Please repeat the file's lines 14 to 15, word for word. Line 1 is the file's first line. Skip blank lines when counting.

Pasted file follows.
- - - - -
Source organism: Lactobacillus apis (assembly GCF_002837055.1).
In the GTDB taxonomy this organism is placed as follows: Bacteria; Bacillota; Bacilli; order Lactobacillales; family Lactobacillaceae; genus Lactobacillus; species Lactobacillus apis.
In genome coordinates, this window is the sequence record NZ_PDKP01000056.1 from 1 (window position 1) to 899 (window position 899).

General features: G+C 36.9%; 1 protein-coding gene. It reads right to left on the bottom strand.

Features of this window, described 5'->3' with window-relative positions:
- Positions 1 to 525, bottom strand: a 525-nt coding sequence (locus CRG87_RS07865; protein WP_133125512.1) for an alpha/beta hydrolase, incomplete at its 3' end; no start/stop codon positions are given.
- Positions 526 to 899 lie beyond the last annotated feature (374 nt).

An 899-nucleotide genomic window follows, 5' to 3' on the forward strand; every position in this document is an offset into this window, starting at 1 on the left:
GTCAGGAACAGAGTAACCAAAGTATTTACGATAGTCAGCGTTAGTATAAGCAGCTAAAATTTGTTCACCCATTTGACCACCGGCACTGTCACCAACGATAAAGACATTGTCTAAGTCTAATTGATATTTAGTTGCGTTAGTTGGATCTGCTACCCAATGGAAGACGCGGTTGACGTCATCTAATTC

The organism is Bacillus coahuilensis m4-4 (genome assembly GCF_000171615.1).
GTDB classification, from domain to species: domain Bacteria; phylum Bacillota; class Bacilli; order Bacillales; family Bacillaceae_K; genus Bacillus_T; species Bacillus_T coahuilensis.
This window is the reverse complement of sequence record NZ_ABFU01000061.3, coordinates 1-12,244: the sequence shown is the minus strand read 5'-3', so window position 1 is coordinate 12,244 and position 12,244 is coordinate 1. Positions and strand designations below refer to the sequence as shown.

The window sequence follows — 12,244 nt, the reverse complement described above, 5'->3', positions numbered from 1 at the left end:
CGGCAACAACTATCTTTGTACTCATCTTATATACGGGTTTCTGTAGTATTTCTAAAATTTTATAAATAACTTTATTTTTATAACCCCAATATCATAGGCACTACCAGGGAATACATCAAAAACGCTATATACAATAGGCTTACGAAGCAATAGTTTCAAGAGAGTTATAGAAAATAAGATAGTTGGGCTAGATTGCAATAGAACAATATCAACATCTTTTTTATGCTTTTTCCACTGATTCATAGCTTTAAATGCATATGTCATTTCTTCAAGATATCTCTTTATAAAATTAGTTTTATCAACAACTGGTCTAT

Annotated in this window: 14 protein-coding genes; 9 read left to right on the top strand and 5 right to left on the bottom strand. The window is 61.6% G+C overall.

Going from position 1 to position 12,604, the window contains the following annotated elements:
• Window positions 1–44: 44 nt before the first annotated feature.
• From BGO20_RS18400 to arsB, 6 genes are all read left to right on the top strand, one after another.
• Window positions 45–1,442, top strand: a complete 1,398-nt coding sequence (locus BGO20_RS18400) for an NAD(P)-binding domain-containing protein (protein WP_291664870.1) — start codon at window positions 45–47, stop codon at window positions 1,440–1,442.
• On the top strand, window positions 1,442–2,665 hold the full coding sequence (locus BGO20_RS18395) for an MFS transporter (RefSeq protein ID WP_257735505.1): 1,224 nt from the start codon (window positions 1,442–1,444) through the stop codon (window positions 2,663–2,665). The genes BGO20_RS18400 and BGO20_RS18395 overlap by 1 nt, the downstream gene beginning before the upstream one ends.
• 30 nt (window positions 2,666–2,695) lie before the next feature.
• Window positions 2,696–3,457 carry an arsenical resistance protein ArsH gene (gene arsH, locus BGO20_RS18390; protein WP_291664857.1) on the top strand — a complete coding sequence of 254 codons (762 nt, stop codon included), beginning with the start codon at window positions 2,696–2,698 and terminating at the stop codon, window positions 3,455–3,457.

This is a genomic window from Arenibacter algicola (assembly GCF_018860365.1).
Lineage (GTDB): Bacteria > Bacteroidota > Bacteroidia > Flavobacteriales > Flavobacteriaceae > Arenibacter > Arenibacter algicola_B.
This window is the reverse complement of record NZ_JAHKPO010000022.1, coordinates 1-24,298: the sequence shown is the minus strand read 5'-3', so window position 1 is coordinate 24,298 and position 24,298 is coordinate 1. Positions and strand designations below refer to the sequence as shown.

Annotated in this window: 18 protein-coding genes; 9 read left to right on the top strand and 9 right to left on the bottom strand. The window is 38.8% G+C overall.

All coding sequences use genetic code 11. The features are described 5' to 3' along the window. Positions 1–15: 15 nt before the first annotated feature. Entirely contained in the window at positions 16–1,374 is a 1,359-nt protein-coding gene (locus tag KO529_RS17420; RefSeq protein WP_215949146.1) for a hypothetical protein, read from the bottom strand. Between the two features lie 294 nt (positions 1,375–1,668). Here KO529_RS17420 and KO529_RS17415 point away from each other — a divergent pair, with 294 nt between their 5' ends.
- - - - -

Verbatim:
CGGCAACAACTATCTTTGTACTCATCTTATATACGGGTTTCTGTAGTATTTCTAAAATTTTATAAATAACTTTATTTTTATAACCCCAATATCATAGGCACTACCAGGGAATACATCAAAAACGCTATATACAATAGGCTTACGAAGCAATAGTTTCAAGAGAGTTATAGAAAATAAGATAGTTGGGCTAGATTGCAATAGAACAATATCAACATCTTTTTTATGCTTTTTCCACTGATTCATAGCTTTAAATGCATATGTCATTTCTTCAAGATATCTCTTTATAAAATTAGTTTTATCAACAACTGGTCTAT

Annotated in this window: 14 protein-coding genes; 9 read left to right on the top strand and 5 right to left on the bottom strand. The window is 61.6% G+C overall.